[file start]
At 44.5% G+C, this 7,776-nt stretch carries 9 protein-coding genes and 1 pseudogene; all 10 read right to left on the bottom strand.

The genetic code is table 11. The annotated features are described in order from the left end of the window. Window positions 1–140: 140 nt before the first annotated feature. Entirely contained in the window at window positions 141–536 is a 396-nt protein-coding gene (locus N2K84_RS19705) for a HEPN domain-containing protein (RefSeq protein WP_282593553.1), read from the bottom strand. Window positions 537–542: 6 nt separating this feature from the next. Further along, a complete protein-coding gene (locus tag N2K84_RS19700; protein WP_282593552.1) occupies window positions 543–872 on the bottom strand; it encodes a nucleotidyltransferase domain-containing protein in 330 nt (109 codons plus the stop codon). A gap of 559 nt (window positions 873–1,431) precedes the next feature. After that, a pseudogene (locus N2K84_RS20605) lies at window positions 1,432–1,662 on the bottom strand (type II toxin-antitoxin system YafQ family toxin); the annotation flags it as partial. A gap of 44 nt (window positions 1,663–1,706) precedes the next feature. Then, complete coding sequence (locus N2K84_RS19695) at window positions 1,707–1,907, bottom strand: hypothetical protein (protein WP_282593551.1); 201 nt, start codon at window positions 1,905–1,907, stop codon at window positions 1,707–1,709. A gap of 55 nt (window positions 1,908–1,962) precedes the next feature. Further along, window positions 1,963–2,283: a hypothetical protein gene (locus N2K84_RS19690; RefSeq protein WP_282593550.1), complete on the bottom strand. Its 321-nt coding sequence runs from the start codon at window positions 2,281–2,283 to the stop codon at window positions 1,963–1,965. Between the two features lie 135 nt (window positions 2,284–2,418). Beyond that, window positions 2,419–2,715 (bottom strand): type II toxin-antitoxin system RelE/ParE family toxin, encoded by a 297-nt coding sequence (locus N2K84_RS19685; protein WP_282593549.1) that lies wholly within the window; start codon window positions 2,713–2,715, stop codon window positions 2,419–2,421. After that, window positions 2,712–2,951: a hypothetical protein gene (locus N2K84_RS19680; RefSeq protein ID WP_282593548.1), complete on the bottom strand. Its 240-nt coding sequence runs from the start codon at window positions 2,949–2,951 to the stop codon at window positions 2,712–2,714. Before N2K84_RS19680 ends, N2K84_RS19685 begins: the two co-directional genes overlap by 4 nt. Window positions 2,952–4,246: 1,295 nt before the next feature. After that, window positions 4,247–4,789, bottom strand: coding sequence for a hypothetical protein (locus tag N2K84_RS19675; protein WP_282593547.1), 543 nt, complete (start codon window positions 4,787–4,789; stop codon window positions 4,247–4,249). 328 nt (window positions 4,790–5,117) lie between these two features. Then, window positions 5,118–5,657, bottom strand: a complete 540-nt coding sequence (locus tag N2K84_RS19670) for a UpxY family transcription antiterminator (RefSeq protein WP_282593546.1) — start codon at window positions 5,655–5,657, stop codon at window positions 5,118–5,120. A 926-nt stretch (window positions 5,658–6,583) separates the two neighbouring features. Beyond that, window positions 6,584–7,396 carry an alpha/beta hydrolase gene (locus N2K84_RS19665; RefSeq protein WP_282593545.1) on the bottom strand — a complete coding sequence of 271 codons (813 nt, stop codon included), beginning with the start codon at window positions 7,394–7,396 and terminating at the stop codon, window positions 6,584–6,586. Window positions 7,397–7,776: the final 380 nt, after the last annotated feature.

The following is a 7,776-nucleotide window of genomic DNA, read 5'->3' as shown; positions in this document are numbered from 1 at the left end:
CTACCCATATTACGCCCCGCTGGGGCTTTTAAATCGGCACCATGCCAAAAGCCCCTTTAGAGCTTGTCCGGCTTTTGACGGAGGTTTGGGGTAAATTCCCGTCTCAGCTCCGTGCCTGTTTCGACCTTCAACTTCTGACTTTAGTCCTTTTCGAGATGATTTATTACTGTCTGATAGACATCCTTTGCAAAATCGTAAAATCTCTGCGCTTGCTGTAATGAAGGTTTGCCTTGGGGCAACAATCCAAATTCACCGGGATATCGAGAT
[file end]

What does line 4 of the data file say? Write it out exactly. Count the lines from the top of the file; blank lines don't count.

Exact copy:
CTACCCATATTACGCCCCGCTGGGGCTTTTAAATCGGCACCATGCCAAAAGCCCCTTTAGAGCTTGTCCGGCTTTTGACGGAGGTTTGGGGTAAATTCCCGTCTCAGCTCCGTGCCTGTTTCGACCTTCAACTTCTGACTTTAGTCCTTTTCGAGATGATTTATTACTGTCTGATAGACATCCTTTGCAAAATCGTAAAATCTCTGCGCTTGCTGTAATGAAGGTTTGCCTTGGGGCAACAATCCAAATTCACCGGGATATCGAGAT